I’m pledging to put a constable on the beat in all three cities whose sole job is to patrol. I’m hoping to fund that in part from commissioner’s office savings. If there are going to be any savings, it ought not to be in front-line policing.
“I think if the 101 phone service can’t be answered within two or three minutes, it shouldn’t be there. It’s ridiculous. It puts the police into a bad name.”
“The first thing to do is acknowledge that people want to see policemen on their streets. By acknowledging that, we should then insert that within the policing plan. “We have to work with the resources that we’ve got. I’m committed to the fact that I believe policemen on our streets reduces crime, so I’d like to create zero-tolerance teams, small teams of police officers that will descend upon communities across the county on a random basis, to make their presence known, to soak up some of the low-level crime, the anti-social behaviour, the parking infringements, the speeding, to reassure people that the police are there, but also to disrupt the criminal behaviour.
“When we talk about hotspots we need to be careful what we mean. The largest amount of crime is in Peterborough, but rural crime is almost ignored at the moment. “It’s under-reported, but there’s people having harm done to them there. We need to be a lot more systematic in our thinking. It’s not just about being reactive to crime that takes place - it’s also about trying to prevent crime happening in the first place.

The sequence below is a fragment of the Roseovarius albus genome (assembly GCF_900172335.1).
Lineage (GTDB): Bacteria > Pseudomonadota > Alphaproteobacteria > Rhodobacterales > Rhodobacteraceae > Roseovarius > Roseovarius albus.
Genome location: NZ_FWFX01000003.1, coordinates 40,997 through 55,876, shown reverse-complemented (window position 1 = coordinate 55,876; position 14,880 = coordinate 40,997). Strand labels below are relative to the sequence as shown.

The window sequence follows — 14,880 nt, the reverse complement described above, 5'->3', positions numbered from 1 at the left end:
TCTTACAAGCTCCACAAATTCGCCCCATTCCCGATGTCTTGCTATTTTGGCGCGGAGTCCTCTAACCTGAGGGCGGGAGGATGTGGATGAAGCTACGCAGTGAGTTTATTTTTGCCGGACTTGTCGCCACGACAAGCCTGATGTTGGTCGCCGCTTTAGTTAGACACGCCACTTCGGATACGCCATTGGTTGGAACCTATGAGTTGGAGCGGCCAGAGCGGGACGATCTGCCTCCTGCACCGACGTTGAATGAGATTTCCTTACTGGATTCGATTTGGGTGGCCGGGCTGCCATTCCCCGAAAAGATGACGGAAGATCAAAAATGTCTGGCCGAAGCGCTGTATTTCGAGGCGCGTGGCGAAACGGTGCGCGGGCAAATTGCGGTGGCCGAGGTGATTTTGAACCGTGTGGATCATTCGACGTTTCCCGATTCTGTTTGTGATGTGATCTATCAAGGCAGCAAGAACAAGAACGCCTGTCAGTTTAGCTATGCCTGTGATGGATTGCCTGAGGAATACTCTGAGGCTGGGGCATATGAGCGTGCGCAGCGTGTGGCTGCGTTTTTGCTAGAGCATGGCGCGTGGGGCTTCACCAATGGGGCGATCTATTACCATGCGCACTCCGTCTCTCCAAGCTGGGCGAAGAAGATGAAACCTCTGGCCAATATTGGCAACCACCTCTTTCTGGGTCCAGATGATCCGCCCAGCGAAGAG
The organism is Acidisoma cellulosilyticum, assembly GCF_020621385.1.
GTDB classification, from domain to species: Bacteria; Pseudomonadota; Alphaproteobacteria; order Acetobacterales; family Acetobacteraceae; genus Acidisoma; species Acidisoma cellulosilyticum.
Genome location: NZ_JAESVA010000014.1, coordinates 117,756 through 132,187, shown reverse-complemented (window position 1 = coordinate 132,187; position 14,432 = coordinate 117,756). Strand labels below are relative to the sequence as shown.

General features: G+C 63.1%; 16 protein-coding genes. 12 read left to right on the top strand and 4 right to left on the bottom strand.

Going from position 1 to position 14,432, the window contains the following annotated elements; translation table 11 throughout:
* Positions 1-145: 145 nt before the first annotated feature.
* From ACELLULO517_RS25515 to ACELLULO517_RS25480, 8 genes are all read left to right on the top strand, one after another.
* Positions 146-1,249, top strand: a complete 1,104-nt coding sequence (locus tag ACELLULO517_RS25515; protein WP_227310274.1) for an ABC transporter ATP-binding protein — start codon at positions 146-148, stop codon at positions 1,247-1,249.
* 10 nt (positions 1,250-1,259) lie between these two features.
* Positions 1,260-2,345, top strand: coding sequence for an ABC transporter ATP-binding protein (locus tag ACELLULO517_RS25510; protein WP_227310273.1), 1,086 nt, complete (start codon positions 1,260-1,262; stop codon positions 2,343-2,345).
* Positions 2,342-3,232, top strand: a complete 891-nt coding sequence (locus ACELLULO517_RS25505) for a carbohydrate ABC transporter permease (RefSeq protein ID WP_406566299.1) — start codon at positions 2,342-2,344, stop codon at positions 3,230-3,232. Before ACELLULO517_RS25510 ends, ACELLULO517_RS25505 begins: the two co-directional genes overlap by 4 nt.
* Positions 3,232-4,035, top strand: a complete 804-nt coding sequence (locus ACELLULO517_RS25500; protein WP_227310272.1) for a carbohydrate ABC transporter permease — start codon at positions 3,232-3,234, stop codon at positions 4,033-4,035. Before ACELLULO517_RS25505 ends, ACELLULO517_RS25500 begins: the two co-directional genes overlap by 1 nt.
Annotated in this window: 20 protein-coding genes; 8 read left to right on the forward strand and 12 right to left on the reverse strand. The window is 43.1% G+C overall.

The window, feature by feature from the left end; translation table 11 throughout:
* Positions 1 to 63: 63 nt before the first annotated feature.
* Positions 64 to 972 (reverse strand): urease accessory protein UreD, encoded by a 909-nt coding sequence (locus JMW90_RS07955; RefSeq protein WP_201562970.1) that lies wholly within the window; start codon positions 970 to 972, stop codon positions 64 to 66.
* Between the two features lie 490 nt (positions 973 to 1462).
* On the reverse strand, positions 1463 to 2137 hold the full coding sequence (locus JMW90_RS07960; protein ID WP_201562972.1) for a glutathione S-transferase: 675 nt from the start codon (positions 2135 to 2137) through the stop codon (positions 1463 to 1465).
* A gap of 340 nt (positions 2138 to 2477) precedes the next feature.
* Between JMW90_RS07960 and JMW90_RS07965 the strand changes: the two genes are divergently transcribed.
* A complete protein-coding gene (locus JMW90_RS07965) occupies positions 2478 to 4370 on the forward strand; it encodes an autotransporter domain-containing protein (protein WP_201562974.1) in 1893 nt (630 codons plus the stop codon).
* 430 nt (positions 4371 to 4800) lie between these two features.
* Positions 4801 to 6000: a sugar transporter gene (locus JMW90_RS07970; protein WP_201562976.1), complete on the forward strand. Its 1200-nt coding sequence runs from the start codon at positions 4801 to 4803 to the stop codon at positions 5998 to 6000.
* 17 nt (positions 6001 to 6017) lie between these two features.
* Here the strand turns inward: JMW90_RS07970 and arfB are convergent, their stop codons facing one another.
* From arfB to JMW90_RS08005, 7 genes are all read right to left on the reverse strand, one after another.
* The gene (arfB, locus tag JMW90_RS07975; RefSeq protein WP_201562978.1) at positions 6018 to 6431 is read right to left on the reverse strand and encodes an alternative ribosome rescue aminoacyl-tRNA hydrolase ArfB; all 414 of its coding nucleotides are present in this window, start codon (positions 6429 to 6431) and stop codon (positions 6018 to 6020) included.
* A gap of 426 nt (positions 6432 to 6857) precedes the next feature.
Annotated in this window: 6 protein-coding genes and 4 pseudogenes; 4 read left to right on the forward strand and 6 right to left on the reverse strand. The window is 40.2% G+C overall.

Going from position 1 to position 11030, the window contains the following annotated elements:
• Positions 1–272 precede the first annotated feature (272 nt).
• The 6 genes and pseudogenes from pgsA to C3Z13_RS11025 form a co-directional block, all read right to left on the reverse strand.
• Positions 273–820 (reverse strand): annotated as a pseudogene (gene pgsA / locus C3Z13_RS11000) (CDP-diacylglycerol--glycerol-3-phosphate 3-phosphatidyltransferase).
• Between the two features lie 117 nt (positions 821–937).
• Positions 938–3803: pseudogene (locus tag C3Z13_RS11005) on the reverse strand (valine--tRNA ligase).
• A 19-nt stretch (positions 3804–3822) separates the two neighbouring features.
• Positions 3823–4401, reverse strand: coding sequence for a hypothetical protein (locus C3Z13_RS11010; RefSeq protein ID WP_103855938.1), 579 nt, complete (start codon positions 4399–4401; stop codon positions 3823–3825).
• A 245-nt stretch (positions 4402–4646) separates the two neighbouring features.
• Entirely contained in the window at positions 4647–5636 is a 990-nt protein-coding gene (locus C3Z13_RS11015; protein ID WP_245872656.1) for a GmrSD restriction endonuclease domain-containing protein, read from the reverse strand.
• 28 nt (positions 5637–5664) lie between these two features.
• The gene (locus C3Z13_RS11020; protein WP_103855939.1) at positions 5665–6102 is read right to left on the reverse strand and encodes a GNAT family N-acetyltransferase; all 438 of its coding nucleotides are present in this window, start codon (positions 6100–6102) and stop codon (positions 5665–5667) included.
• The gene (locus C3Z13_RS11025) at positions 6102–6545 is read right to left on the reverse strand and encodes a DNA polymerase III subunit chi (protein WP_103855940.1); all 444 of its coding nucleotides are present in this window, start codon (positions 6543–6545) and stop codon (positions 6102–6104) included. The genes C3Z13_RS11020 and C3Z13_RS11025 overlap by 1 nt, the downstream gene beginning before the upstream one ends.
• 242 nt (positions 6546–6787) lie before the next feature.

“These zero-tolerance teams that I’d like to send around Cambridgeshire will give reassurance to people. The whole process needs opening up to the public a lot more, and that’s one of my key ambitions.
“If I’m elected I will be doing away with the thirty-plus thousand pounds deputy. That’s a saving straight away for the people of Cambridgeshire.”
“I have a great deal of experience, both in policing and security. I’ve had a number of senior management positions, so think I can bring energy, ideas and experience to the role in a way that will make it more effective.
“I’ve always done public service. My parents were both local government officers. I’ve done lots of stuff. I was a custody visitor. I’ve been on the ID panel pool of people. I’ve worked in the public sector. It’s an obvious step for me to continue doing what I do as a day job, but again for the public.
“Most of us know somebody who’s had a credit card or their identity stolen. That’s a low-level piece of crime that lots of people suffer from, so dealing with that is quite important. I have a number of ideas which have been proven to work elsewhere, and are working in Cambridgeshire too, to reduce crime. Focus on re-offenders, make sure first-time offenders don’t offend again - those things drive down crime and will help us all.
“Last time round in November the turnout was very low. It was a standalone election, not much publicity. There’s not much publicity this time, but in large parts of the county there are other local elections going on too.
“We anticipate that by having a blended campaign where we’re talking about local issues, local councils and also weaving in crime and policing issues, we will get more votes, and will do rather well this time.